1) Military assistance by the EU is excluded. They have one little problem with Turkish-occupied Northern Cyprus and they are unable to do anything about getting it back for an official member of the European Union [Cyprus],

2) Any member country of NATO is excluded [from helping Armenia] so long as Turkey, Europe’s largest and strongest armed forces, has shared interests with Azerbaijan [note: Turkey indeed has the largest military in Europe but the strongest is likely the United Kingdom]; they could swallow Armenia up and not pay it a second thought,

3) Exports to the EU increase, some business grow, some businesses are enriched. Armenia’s long-term economic situation is improved.

It’s being curiously presented these days that if Armenia signs the EU Association Agreement, people in Armenia will become beautiful, tall, and their hair color will get a little lighter; fashionistas from the pages of monthly magazines will be walking on Armenia’s streets, red double-decker buses will be making the rounds, and the names of all cities and villages might see the addition of the word “New” before them.

I cannot stand Russians – and the more I immerse myself in the study of history, the more that is the case. But before hanging a nightgown [in protest], it’s imperative to look at the issue a bit more [deeply], beyond the most basic level.

[end text by Mkrtchyan]

We might benefit from Mr. Mkrtchyan’s advice to think more deeply about this issue. Other issues even. Who knows, it might even help with freeing Armenia from Russia’s yoke.

Corruption in Armenia: Not What You Think

The Policy Forum of Armenia has released its third “State of the Nation” report, this one entitled “Corruption in Armenia.” It is described on the PFA website thus: “New Report Deconstructs Corruption in Armenia and Sounds the Alarm for Political Reform.”

PFA Corruption Report

Sound an alarm it does. In line with its previous reports, the first on Diaspora-Armenia relations and the second on Armenia’s environment, it goes on to list the litany of issues while predicting dire consequences for Armenia if the country does not heed its words.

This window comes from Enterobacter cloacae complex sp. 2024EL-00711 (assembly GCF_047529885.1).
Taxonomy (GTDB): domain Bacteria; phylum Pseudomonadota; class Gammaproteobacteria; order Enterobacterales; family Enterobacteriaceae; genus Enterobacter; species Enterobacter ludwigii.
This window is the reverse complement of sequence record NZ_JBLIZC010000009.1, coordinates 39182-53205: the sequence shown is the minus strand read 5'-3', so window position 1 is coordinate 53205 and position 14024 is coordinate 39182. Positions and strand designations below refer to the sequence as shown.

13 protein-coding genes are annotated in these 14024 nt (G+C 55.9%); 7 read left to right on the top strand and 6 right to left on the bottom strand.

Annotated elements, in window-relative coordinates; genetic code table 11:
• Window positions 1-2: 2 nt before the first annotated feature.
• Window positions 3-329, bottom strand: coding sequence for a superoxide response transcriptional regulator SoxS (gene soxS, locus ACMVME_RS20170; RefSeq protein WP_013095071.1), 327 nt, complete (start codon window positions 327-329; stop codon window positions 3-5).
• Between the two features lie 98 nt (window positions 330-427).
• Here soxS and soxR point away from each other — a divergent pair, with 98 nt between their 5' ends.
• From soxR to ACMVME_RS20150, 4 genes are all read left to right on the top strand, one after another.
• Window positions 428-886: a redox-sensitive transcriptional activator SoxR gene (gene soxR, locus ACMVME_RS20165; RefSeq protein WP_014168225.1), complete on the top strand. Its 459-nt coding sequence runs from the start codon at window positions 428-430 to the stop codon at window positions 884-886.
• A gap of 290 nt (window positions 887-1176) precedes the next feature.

If the PFA’s goal were to establish that corruption exists in Armenia, as it does pretty much everywhere, it didn’t need to write a whole report on it. But it tries to do much more than that: it attempts to show that corruption is so widespread that it is severely hindering the development of Armenia.

Except it doesn’t bother with some major details and seems to care more for showing that it can put together a finely designed report with lots of references to economic jargon and carefully chosen information.

The problem with this report can be summed up succinctly: if you’re going to make a case for something, particularly an academic one, be honest.

Below are a few points about why I think the PFA is being dishonest in its “Corruption in Armenia.”

1) Laziness or Irresponsibility?

Although it’s second-nature for most people to assume that Armenia is drowning in a sea of corruption, that should not excuse the PFA from establishing, with evidence, the issue that they are addressing. They don’t.

Activists concerned with climate change can’t just take climate change as a foregone conclusion before they start pressuring governments to place restrictions on pollution; anybody calling attention to an issue they believe is a concern in Armenia should be required to assume the same burden of proof.

The PFA, conversely, tries to establish corruption as a fact in referencing studies that are not its own and by saying that it doesn’t want to “duplicate” those by doing its own analysis. I discuss why this is a problem in forthcoming points.

They excuse themselves from the task by saying that “without the political will to investigate cases and judicial systems to prosecute them, it is even more difficult to provide concrete quantifiable examples and clear evidence…” As in, it’s not their fault they can’t sufficiently prove corruption exists through their own study.

That’s all fine and good but you can’t address a problem by prefacing it with, “there is this problem which we can’t prove really prove exists and it’s not our fault that we can’t. But we’re going to use other sources – which is another reason why we’re not doing much analysis – that prove that it exists because these sources were apparently not precluded from conducting the studies we wouldn’t be able to do sufficiently.”